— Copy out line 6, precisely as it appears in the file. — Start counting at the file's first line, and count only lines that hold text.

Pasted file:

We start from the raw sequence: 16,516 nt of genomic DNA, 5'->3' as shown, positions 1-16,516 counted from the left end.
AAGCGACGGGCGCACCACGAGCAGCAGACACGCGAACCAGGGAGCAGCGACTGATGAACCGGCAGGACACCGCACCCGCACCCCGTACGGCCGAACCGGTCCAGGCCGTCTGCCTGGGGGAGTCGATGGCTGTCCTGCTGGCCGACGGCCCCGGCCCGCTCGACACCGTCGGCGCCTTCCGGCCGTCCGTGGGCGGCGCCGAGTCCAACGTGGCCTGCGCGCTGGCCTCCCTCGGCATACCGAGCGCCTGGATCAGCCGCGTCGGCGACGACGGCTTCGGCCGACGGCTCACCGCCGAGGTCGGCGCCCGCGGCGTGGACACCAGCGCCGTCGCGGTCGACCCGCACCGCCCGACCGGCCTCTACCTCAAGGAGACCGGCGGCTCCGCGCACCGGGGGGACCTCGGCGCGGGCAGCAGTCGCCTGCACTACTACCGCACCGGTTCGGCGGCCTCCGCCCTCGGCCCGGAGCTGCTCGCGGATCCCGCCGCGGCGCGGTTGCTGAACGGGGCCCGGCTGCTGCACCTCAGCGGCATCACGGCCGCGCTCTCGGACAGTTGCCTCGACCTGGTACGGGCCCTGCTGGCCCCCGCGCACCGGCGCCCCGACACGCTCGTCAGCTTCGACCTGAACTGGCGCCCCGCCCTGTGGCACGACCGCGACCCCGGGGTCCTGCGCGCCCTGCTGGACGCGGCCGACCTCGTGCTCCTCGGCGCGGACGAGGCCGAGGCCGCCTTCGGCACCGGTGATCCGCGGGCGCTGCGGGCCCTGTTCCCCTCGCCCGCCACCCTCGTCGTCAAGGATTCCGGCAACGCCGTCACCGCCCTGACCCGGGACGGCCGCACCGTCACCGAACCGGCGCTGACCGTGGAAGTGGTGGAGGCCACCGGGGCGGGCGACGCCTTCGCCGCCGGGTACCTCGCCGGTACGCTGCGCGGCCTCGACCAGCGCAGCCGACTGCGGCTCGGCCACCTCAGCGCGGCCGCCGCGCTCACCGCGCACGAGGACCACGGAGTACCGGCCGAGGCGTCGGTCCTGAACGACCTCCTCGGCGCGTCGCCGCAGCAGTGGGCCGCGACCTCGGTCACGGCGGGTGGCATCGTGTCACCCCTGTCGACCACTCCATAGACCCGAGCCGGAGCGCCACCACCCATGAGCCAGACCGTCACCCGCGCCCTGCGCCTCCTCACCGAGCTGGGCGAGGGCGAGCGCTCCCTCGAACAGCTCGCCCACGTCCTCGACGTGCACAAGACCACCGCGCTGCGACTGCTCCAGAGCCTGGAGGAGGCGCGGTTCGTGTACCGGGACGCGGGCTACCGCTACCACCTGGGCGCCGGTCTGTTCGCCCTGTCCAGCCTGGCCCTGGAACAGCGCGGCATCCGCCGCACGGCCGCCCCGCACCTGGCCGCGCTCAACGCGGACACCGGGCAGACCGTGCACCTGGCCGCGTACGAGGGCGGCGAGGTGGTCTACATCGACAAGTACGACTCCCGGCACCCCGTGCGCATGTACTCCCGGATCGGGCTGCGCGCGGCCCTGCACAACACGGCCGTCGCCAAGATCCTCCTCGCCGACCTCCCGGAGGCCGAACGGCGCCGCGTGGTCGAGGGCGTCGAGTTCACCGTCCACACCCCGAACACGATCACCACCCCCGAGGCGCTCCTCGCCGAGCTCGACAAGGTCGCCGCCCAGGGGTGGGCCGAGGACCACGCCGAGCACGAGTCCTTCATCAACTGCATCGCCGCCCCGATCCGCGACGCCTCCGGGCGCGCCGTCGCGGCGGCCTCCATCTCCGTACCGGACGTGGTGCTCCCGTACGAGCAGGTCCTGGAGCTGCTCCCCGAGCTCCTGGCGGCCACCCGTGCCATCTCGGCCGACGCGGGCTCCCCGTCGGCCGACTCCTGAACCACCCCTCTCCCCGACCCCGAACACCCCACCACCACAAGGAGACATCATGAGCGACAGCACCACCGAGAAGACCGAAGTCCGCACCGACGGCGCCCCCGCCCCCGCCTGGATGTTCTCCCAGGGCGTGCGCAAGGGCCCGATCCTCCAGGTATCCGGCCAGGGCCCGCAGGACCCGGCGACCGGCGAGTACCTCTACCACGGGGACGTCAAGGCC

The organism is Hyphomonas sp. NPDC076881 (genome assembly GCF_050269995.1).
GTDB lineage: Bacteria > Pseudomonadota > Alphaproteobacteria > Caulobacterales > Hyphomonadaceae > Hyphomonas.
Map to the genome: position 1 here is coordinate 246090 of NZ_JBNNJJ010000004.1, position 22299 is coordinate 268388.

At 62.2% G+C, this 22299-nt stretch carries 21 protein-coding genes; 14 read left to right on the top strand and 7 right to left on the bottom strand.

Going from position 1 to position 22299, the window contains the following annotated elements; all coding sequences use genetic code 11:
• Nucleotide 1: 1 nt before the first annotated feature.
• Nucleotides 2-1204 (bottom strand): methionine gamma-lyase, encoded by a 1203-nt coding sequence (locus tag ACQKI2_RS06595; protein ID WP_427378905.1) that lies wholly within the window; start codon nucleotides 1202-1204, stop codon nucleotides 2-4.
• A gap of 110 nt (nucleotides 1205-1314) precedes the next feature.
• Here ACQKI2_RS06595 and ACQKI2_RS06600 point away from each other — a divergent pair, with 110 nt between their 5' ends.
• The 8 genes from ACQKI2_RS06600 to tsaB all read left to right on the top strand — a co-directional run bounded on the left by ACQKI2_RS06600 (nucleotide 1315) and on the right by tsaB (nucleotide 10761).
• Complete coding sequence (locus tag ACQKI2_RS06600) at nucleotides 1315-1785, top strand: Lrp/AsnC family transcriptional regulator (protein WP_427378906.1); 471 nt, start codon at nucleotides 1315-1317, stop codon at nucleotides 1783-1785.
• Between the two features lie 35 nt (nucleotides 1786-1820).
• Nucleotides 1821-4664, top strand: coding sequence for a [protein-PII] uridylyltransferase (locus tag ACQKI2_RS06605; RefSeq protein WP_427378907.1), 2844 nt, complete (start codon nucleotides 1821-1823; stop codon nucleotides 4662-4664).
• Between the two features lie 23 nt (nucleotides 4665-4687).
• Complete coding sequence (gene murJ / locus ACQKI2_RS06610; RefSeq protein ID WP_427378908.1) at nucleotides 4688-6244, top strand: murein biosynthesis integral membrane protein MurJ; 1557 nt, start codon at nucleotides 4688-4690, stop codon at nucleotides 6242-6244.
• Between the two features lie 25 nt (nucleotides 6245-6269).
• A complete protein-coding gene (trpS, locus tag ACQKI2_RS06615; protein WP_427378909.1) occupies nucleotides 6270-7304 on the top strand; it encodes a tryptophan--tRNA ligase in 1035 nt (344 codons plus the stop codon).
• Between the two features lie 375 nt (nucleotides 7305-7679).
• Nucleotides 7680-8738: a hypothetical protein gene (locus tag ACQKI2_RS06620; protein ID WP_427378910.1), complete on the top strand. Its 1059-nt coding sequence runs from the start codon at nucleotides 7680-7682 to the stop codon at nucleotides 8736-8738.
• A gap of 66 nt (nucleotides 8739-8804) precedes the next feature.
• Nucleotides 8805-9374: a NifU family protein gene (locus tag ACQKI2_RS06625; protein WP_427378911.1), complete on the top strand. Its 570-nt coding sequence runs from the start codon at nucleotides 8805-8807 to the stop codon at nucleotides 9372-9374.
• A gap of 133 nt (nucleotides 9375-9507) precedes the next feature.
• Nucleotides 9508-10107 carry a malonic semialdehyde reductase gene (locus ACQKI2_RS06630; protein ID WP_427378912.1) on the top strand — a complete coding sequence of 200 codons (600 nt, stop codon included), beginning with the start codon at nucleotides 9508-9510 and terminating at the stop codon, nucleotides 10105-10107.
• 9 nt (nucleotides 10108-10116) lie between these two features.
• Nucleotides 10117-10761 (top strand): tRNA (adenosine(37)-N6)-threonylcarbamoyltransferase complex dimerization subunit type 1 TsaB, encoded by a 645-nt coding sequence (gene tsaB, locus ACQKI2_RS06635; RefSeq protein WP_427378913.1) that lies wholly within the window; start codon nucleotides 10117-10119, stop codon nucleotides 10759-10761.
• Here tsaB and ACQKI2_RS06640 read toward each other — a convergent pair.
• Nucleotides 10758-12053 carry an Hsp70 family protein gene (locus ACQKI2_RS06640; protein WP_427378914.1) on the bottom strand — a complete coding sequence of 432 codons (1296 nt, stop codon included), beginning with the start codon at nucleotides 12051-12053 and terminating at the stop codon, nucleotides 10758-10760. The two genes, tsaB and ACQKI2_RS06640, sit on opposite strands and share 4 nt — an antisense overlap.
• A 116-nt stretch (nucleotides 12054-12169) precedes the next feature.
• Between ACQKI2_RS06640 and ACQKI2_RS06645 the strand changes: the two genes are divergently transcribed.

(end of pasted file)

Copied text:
At 62.2% G+C, this 22299-nt stretch carries 21 protein-coding genes; 14 read left to right on the top strand and 7 right to left on the bottom strand.